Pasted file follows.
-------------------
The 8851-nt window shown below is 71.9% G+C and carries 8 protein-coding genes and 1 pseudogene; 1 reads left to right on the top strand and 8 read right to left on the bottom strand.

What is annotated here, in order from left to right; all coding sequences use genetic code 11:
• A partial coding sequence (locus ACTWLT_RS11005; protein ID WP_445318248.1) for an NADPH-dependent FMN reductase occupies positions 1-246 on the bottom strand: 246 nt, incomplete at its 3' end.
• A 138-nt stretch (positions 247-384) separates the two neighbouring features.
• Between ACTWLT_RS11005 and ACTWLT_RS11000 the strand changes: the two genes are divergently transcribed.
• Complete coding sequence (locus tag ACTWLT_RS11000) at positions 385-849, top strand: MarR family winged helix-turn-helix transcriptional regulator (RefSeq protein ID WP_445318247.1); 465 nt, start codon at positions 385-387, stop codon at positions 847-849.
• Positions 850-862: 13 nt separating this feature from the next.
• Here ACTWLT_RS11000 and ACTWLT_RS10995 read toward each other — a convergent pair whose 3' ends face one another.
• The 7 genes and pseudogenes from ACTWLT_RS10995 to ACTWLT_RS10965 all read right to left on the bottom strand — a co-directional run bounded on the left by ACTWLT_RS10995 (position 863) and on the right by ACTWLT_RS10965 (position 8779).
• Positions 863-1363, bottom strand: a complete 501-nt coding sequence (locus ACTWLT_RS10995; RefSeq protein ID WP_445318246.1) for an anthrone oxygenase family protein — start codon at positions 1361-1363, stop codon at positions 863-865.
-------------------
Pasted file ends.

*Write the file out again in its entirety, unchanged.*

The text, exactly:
The 8851-nt window shown below is 71.9% G+C and carries 8 protein-coding genes and 1 pseudogene; 1 reads left to right on the top strand and 8 read right to left on the bottom strand.

What is annotated here, in order from left to right; all coding sequences use genetic code 11:
• A partial coding sequence (locus ACTWLT_RS11005; protein ID WP_445318248.1) for an NADPH-dependent FMN reductase occupies positions 1-246 on the bottom strand: 246 nt, incomplete at its 3' end.
• A 138-nt stretch (positions 247-384) separates the two neighbouring features.
• Between ACTWLT_RS11005 and ACTWLT_RS11000 the strand changes: the two genes are divergently transcribed.
• Complete coding sequence (locus tag ACTWLT_RS11000) at positions 385-849, top strand: MarR family winged helix-turn-helix transcriptional regulator (RefSeq protein ID WP_445318247.1); 465 nt, start codon at positions 385-387, stop codon at positions 847-849.
• Positions 850-862: 13 nt separating this feature from the next.
• Here ACTWLT_RS11000 and ACTWLT_RS10995 read toward each other — a convergent pair whose 3' ends face one another.
• The 7 genes and pseudogenes from ACTWLT_RS10995 to ACTWLT_RS10965 all read right to left on the bottom strand — a co-directional run bounded on the left by ACTWLT_RS10995 (position 863) and on the right by ACTWLT_RS10965 (position 8779).
• Positions 863-1363, bottom strand: a complete 501-nt coding sequence (locus ACTWLT_RS10995; RefSeq protein ID WP_445318246.1) for an anthrone oxygenase family protein — start codon at positions 1361-1363, stop codon at positions 863-865.